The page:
Thanks for the thoughtful exchange, Majormd.
Your comments prompted me to learn more about this issue, and I discovered that for about two decades until roughly 1994, it was indeed very difficult for white parents to adopt black infants in many states. Since then, however, all that has changed (in part because of the law I cited), and the number of interracial adoptions is growing.
Also, I have found out that healthy infants, black or white, generally are adopted quickly. Older children and infants with special needs languish for longer periods in foster care.
You’re right. It’s unfair to make a blanket statement about the motives of all white couples who choose to adopt white babies. Moreover, that’s not what I intended to do in the post that sparked this dialogue between us.
My original comment picked on a narrower set of prospective parents, namely, couples who:
- oppose a woman’s right to choose abortion; and
- desperately want a baby of their own; but
- reject the opportunity to adopt a non-white baby, even if that might allow them to adopt more quickly.
When I wrote this, I was thinking of a specific couple I knew very well who met this description. The prospective father was a good friend of mine at the time, and he often told me how he and his wife would do anything to have a baby. I suggested to him that the process might be quicker if he looked into foreign adoptions, particularly in Asia. He said he and his wife did not want a non-white baby.
I didn’t push the issue with him. I could tell he was uncomfortable talking about it, so I left it alone.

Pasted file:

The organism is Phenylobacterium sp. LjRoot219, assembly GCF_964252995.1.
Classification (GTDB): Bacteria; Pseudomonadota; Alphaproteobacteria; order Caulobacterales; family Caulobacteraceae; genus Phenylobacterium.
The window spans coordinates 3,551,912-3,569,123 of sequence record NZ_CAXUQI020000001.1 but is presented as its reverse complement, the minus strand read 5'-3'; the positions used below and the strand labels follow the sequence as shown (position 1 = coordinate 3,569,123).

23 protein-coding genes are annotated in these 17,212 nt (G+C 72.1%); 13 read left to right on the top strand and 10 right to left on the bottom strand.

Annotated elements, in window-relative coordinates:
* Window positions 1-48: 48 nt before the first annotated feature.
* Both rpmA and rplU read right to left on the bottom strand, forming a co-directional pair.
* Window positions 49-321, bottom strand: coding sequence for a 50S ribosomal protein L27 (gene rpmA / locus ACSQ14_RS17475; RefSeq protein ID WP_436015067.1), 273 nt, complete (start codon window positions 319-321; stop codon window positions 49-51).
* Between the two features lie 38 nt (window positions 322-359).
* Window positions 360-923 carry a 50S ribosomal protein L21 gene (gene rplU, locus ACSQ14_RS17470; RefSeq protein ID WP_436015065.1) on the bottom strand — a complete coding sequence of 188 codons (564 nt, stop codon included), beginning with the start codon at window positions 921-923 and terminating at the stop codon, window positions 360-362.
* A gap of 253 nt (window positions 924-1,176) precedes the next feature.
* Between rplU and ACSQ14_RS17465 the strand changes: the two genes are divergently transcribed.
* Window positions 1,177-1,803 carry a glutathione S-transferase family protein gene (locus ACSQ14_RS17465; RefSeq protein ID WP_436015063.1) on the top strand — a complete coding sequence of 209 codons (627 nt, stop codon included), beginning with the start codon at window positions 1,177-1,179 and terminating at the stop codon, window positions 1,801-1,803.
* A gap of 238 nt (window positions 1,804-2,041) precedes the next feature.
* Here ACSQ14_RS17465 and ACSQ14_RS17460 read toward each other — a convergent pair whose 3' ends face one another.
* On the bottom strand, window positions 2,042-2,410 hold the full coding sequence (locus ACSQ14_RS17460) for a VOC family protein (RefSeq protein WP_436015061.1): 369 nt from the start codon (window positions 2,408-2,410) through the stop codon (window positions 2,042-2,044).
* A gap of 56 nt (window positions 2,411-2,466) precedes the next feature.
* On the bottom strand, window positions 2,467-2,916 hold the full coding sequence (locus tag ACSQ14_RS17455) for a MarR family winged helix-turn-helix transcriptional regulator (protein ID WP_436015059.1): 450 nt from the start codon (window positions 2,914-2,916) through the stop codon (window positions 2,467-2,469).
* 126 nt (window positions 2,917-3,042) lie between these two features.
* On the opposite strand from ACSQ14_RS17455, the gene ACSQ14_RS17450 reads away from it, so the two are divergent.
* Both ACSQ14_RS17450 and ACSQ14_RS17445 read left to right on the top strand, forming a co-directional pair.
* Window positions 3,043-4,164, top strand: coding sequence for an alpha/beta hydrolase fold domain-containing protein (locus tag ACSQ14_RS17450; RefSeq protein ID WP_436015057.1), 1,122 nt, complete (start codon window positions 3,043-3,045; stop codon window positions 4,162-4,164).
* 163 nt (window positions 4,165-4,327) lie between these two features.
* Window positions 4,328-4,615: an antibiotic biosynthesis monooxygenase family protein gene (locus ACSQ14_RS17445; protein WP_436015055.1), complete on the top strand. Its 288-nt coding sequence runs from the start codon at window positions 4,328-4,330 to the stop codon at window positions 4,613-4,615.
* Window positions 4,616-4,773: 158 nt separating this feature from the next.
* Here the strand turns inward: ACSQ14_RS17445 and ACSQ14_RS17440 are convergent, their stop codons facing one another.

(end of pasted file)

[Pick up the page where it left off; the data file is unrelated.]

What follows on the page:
But at the time, the two of them had been pursuing adoption for quite a while. It was beginning to look as if they would not be able to adopt at all. So the choice potentially came down to this: a non-white baby, or no baby.
They were desperate to be parents. They yearned for it. It was the most important thing to them. But they were willing to abandon their lifelong dream of parenthood if the only option was to adopt a non-white baby.
This, in my opinion, does indeed say something about the relative value they place on human life.
To be clear: I did not vilify this couple. I did not castigate them. I didn’t pressure them one way or another, and I supported their adoption efforts to the best of my ability, including writing a letter of personal recommendation for them.
But, in the end, I believe their choice did, indeed, reflect values that continue to be pervasive in American society.
I am talking about white couples who say to minority women, in effect: “Don’t have an abortion! Give your baby up for adoption. By the way, I really want to adopt a baby, but I don’t want yours.”
I don’t think I have “vilified” or “castigated” these people in any of my posts, although I acknowledge that you think I have.
I merely have stated that in my opinion, these individuals demonstrate how some people are more highly valued than other people in American society.
My broader point is that in many instances, American society continues to devalue people who are not white. I was inspired to try to make this point by posts in other topics from people who seem to believe that American society has done a complete 180-degree turn when it comes to race. These people seem to believe that minorities are America’s new privileged class.
I disagree with them. That’s why I started this topic.